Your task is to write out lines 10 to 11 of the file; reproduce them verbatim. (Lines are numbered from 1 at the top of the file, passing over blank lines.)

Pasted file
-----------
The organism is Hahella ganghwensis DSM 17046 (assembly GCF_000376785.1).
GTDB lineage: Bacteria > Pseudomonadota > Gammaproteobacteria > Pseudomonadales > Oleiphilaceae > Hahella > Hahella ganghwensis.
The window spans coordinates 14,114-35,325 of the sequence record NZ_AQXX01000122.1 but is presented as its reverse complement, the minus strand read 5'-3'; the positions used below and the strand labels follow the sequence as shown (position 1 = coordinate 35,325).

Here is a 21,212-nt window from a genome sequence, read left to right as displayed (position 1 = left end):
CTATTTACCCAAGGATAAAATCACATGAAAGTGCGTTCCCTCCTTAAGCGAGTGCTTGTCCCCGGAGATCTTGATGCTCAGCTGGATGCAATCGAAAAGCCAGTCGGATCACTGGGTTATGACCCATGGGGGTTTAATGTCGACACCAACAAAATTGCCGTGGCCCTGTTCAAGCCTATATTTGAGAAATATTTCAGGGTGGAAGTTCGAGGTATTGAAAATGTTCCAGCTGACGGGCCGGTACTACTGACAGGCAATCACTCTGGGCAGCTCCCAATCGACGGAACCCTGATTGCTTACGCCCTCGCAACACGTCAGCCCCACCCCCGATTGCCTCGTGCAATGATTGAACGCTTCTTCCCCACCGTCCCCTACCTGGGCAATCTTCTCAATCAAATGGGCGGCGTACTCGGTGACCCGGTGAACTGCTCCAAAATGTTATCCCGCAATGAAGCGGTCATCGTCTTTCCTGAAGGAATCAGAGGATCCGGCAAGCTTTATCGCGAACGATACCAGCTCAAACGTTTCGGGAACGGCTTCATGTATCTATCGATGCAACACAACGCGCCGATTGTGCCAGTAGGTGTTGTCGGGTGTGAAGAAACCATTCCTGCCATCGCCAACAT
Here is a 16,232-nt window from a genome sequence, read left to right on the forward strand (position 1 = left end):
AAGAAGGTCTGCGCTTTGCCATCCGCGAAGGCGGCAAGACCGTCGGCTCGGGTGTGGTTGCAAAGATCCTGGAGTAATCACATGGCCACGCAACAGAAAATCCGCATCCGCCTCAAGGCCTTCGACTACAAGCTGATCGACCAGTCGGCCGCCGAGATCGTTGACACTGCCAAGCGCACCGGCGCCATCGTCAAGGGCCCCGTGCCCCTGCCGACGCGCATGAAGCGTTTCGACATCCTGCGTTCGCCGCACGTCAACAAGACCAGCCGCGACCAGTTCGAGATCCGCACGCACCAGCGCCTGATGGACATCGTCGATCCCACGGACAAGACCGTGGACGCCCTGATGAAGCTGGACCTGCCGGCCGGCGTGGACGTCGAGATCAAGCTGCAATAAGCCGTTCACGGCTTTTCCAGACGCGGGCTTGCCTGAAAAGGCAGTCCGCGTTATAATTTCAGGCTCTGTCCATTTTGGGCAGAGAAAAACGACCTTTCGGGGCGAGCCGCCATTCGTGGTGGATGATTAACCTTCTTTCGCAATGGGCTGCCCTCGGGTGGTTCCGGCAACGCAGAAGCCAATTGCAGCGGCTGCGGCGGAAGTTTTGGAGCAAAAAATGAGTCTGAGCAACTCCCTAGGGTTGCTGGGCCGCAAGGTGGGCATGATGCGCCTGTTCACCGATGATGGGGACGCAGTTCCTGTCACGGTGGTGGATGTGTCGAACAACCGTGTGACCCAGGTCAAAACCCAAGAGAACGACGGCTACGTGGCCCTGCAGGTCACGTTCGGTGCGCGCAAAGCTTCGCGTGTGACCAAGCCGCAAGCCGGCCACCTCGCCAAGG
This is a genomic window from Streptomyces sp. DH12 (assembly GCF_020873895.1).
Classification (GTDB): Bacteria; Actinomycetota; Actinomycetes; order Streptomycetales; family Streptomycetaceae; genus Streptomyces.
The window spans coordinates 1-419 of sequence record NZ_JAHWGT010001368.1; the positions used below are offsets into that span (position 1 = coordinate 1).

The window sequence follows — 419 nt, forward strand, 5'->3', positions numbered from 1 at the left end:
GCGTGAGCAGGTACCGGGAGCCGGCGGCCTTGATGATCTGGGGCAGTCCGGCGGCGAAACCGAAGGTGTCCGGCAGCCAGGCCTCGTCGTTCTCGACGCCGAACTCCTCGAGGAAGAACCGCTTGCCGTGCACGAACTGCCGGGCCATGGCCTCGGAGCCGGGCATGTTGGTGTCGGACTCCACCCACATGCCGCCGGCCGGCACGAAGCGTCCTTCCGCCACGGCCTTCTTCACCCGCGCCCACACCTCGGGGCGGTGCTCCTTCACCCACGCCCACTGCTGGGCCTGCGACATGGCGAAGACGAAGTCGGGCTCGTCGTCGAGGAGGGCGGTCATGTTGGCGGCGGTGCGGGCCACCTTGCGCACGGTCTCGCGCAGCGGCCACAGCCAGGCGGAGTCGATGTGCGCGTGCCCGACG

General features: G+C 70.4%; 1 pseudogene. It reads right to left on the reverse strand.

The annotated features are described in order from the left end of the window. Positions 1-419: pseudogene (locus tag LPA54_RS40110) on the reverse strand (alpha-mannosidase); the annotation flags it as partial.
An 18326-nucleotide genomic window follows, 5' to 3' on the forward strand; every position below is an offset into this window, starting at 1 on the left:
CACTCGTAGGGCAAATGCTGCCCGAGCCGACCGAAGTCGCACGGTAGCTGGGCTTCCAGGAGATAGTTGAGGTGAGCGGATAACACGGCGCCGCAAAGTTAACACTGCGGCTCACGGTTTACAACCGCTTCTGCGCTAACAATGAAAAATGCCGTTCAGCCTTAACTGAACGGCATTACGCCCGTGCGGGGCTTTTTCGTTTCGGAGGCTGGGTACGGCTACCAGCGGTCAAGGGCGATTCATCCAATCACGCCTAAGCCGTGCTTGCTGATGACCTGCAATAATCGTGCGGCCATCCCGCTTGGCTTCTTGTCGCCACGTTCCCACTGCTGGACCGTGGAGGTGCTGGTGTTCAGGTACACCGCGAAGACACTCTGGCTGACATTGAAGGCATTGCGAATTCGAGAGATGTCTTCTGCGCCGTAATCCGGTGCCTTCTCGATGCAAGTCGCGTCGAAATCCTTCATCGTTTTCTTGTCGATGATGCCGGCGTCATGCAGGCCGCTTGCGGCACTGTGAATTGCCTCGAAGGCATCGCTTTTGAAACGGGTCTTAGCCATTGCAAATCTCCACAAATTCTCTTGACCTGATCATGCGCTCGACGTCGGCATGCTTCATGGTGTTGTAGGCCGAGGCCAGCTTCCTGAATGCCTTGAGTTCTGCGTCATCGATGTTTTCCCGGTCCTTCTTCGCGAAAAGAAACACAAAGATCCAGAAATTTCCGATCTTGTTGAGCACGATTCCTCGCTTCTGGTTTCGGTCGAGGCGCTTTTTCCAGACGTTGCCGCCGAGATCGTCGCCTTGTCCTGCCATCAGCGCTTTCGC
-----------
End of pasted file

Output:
The window spans coordinates 1-419 of sequence record NZ_JAHWGT010001368.1; the positions used below are offsets into that span (position 1 = coordinate 1).

The window sequence follows — 419 nt, forward strand, 5'->3', positions numbered from 1 at the left end: